Mohammad Ayub Khan

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Amir Ayub Khan
Emir of Afghanistan
MohammadAyoubKhan.jpg
Ghazi Mohammad Ayub Khan
Reign October 12, 1879 – May 31, 1880
Full name Mohammad Ayub Khan
Titles National Hero of Afghanistan, Sardar, General, Ghazi, Mujahid
Born 1857
Birthplace Kabul, Afghanistan
Died April 7, 1914 (aged 56–57)
Place of death Lahore, present-day Pakistan
Buried Peshawar, 1914
Predecessor Mohammad Yaqub Khan
Successor Abdur Rahman Khan
Dynasty Barakzai dynasty
Father Sher Ali Khan
Mother Momand

Ghazi Mohammad Ayub Khan (Pashto: غازي محمد ايوب خان‎) (1857 – April 7, 1914) was also known as The Victor of Maiwand or The Afghan Prince Charlie and was, for a while, the governor of Herat Province in Afghanistan. He was Emir of Afghanistan from October 12, 1879 to May 31, 1880[1][2] and was also the leader of Afghans in the Second Anglo-Afghan War. He is today remembered as National Hero of Afghanistan and is buried in Peshawar.[3]

Early life[edit]

His father was Sher Ali Khan and his mother was the daughter of an influential Mohmand chief of Lalpura, Saadat Khan.[4]

Second Anglo-Afghan war[edit]

On July 27, 1880, with the help of Malalai of Maiwand he defeated the British Army of George Burrows at the Battle of Maiwand. This was the biggest defeat for the Anglo-Indian army in the second Anglo-Afghan war. He went on to besiege the British forces at Kandahar but did not succeed. On September 1, 1880, he was defeated and routed by General Frederick Roberts at the Battle of Kandahar, which saw the end of the Second Anglo-Afghan War.[4]

After second Anglo-Afghan war[edit]

A year later Ayub again tried to take Kandahar, this time from Amir Abdur Rahman Khan but again failed.

"Ayub Khan had an opportunity of realizing his strength as an independent ruler in Afghanistan [sic]. Certain tribes in Kushk district having revolted, he desired to send a force from Herat to punish them; but when he asked his men to march they refused, because he had not paid them for a long time." From The Twillingate Sun, Thursday, February 3, 1881.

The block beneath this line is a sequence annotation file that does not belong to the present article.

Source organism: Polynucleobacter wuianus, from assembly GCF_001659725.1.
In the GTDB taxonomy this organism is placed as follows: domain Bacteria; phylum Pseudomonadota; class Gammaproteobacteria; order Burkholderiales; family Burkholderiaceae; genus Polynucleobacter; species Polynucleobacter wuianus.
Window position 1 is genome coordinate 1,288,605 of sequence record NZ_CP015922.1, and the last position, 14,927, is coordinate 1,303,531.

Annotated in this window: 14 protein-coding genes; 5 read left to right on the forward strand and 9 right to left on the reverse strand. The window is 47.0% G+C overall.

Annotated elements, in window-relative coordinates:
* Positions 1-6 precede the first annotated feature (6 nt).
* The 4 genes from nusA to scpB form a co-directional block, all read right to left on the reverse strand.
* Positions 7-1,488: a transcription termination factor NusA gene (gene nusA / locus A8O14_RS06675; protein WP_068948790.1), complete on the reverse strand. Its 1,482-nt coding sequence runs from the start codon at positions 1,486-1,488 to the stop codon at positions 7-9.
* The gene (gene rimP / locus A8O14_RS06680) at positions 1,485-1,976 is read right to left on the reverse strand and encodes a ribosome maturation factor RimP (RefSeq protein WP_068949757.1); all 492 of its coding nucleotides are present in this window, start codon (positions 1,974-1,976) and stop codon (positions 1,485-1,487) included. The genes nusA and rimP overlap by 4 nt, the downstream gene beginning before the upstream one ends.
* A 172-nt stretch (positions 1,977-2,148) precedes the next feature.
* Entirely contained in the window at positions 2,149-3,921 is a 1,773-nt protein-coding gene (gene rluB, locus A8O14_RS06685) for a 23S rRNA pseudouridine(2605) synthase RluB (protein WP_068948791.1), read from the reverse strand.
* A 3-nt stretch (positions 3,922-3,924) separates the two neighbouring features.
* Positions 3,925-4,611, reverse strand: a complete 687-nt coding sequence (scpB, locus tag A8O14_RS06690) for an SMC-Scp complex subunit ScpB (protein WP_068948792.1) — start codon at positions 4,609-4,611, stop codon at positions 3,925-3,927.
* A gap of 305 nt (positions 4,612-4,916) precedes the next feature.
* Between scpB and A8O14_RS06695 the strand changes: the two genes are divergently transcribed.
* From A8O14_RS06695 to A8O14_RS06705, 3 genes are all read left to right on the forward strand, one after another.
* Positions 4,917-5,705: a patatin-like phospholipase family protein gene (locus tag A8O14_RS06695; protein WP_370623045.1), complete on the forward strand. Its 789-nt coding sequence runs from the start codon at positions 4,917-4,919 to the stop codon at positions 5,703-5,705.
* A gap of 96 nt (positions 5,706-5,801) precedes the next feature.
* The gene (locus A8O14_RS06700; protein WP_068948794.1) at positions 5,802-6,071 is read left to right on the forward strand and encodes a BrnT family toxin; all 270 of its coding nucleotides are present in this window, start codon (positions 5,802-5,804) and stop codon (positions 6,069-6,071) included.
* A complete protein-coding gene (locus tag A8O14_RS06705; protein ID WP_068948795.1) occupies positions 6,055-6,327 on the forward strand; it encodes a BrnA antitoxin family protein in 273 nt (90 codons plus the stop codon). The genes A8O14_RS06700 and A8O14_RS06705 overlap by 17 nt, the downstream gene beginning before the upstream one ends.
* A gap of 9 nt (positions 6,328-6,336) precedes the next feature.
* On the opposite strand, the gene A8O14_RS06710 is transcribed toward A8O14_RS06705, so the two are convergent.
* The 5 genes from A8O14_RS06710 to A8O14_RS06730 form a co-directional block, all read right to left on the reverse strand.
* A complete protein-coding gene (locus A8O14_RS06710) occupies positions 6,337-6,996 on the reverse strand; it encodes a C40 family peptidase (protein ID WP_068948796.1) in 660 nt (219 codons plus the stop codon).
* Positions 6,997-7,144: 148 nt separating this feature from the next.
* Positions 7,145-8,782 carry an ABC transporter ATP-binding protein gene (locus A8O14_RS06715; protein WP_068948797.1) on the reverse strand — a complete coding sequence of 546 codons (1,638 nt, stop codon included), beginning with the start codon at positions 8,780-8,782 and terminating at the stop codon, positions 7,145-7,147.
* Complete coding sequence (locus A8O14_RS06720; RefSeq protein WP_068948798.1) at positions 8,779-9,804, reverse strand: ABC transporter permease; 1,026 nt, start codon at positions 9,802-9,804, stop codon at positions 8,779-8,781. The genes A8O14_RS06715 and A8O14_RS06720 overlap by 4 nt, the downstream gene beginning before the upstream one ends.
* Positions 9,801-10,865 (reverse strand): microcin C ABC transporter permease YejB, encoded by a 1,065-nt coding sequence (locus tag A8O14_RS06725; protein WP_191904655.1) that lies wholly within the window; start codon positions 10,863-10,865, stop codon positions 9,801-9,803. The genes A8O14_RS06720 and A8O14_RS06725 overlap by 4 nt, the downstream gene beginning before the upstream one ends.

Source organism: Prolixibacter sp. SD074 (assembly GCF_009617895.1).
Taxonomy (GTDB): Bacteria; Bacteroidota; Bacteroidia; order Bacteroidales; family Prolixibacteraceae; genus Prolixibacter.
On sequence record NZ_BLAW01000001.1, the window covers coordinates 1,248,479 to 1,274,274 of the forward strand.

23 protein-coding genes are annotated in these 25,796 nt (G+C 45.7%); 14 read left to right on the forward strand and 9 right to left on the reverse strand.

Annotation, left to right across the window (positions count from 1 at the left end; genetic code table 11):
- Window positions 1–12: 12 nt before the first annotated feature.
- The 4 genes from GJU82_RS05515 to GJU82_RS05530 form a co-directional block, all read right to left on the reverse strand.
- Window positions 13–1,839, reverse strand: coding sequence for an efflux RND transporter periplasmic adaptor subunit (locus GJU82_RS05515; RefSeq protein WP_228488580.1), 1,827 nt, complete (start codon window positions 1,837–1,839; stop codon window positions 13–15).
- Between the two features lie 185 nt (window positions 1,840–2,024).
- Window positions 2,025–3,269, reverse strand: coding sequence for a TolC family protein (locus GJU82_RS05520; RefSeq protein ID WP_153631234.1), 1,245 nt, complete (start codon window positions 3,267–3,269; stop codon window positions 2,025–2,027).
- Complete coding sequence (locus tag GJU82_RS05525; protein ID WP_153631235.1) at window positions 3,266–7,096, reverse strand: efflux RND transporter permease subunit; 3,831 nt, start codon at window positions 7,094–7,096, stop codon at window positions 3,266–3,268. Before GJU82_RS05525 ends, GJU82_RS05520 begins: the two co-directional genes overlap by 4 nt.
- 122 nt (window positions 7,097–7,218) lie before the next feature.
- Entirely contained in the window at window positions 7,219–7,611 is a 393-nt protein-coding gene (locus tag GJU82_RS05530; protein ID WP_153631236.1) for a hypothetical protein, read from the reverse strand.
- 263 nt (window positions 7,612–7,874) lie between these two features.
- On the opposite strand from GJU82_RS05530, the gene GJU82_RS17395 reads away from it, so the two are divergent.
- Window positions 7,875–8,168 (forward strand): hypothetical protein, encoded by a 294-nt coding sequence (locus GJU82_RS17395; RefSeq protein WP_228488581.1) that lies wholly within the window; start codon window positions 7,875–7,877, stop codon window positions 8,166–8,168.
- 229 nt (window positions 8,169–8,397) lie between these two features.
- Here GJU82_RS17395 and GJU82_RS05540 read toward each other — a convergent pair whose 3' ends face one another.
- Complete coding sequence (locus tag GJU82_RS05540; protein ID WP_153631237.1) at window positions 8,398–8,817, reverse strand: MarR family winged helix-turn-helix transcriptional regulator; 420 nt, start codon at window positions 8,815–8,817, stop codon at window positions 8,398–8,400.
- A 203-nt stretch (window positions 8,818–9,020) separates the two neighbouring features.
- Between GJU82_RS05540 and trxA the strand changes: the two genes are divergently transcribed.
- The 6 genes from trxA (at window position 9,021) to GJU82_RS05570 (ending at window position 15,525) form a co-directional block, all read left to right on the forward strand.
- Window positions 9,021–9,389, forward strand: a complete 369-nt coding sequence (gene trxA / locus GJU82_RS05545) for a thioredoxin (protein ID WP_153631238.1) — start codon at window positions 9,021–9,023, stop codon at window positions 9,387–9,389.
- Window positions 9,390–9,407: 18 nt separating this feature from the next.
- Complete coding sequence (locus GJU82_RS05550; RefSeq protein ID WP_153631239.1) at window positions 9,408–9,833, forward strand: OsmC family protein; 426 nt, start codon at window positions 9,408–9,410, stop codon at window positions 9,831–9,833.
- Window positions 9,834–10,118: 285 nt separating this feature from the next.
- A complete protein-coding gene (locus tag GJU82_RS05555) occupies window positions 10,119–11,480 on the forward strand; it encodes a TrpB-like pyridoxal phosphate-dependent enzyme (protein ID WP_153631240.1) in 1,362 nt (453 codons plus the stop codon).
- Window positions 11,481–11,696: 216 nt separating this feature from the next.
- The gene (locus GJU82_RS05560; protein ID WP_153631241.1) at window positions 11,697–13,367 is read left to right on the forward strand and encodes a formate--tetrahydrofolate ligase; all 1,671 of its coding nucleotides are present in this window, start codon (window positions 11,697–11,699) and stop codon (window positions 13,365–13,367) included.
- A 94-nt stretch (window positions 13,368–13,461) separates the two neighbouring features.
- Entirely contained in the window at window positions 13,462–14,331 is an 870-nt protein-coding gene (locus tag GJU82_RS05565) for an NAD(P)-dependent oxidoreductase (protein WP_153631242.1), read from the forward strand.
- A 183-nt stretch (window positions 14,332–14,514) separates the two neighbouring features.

In 1888 Ayub Khan left Persia (now Iran), where he had escaped to, and became a pensioner in British India until his death in 1914.

Death and legacy[edit]

He is today remembered as National Hero of Afghanistan and his body was interred near the shrine of Sheikh Habib at Durrani graveyard in Peshawar. His mausoleum was unfortunately vandalized and his tomb tablet stolen. Efforts are being made by one of his family members, Asim Khan Effendi to reconstruct and restore the monument in consultation with cultural conservationalist of International repute Hameed Haroon and leading Architect Mujeeb Khan.

Sardar Hissam Mahmud el-Effendi[edit]

One of his grandsons namely Brigadier Sardar Hissam Mahmud el-Effendi was later a Brigadier General in the Pakistan Army, commanding a division in the 1965 War. Effendi also raised the Pakistani border police "Rangers" and served as its first Director General, besides being an avid polo player.[citation needed]

Sardar Zikria Zaheer ud din el-Effendi[edit]

He is second Grand son and younger brother of Sardar Hissam Mahmud el-Effendi .He is the only son of Begum Laila Bilquis .He worked all his life in different airlines as there cargo handling department.Sardar Zikria and Sardar Hissam are half brother same father but different mothers.There father was Sardar Abdul Qadir El Effendi s/o Mohammad Ayub Khan.

References[edit]

  1. ^ Hamid. "Afghanistan Monarchs". afghanistantourism.net. Retrieved 2011-07-14. 
  2. ^ Wahid Momand. "Leaders". Afghanland.com. Retrieved 2011-07-14. 
  3. ^ various. "Cities". The Columbia Encyclopedia, 6th ed. 
  4. ^ a b Chisholm 1911.
Attribution

 Chisholm, Hugh, ed. (1911). "Ayub Khan". Encyclopædia Britannica (11th ed.). Cambridge University Press. 

External links[edit]

Regnal titles
Preceded by
Yaqub Khan
Emir of Afghanistan
1879–1880
Succeeded by
Abdur Rahman Khan